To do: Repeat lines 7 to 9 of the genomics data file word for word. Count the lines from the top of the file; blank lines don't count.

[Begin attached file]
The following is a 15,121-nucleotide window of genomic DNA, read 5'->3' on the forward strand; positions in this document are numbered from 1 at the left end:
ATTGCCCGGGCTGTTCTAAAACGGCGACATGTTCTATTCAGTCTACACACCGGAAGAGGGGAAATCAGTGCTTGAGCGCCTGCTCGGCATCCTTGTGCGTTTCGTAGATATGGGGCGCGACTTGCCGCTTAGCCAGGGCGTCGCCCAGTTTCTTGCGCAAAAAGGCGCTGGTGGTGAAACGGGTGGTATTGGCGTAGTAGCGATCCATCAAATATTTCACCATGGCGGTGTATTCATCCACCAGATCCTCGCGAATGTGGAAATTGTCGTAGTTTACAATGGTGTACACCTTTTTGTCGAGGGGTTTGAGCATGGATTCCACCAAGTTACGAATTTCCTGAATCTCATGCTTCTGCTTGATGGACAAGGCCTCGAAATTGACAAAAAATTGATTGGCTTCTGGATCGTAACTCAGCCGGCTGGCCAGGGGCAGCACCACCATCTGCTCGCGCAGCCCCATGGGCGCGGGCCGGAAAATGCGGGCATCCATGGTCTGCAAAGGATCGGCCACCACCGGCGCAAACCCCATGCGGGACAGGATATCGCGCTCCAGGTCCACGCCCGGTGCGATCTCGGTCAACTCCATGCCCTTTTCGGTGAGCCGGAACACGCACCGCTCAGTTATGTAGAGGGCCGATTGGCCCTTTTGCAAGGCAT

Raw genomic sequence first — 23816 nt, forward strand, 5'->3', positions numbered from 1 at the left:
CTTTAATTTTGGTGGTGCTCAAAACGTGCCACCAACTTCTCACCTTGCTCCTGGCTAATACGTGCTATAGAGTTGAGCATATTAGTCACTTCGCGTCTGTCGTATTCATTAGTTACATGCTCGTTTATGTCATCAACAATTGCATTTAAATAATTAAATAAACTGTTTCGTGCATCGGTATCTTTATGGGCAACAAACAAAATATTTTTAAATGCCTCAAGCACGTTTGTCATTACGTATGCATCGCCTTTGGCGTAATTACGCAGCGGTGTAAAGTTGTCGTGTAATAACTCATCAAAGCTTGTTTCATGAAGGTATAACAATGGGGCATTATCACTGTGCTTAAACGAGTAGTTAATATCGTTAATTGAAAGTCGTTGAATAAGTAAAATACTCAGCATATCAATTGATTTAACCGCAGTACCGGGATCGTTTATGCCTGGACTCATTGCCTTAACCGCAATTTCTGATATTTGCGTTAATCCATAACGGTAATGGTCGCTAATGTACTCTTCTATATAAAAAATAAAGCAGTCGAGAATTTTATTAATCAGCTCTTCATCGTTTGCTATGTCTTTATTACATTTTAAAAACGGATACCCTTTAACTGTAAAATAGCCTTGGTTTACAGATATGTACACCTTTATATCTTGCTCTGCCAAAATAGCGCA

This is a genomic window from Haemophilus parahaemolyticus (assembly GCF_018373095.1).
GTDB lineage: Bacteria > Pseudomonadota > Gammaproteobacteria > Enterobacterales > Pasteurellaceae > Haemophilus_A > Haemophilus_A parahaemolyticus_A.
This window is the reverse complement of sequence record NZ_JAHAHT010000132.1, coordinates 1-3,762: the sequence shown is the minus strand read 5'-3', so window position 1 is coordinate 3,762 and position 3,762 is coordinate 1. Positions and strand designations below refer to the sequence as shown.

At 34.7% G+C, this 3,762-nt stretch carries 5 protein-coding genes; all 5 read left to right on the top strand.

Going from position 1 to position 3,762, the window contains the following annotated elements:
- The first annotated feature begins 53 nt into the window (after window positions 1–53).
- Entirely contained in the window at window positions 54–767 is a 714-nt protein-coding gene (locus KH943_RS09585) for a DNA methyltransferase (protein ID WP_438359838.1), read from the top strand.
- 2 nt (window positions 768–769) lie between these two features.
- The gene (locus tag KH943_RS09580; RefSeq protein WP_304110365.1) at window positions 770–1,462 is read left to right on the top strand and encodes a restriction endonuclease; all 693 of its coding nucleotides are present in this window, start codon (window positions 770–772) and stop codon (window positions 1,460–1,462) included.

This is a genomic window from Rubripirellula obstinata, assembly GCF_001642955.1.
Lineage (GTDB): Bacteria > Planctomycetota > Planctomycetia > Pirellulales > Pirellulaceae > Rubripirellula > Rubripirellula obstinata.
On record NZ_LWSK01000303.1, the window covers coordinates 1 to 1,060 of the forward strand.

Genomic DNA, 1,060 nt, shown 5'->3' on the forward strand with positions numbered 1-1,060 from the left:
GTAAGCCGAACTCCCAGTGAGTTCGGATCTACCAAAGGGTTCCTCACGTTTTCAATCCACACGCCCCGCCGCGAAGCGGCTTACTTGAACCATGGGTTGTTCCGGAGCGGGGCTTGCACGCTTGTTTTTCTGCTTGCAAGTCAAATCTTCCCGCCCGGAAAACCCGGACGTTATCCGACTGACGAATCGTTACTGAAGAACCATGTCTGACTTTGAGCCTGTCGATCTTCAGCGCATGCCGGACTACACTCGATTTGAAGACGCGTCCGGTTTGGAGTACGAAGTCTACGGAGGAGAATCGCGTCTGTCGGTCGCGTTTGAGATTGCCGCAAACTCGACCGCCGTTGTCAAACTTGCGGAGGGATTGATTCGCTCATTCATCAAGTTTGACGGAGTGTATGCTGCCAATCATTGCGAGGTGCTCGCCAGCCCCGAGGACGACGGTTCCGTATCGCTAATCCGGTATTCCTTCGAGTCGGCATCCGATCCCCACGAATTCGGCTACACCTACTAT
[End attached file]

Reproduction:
This window is the reverse complement of sequence record NZ_JAHAHT010000132.1, coordinates 1-3,762: the sequence shown is the minus strand read 5'-3', so window position 1 is coordinate 3,762 and position 3,762 is coordinate 1. Positions and strand designations below refer to the sequence as shown.

At 34.7% G+C, this 3,762-nt stretch carries 5 protein-coding genes; all 5 read left to right on the top strand.

Going from position 1 to position 3,762, the window contains the following annotated elements: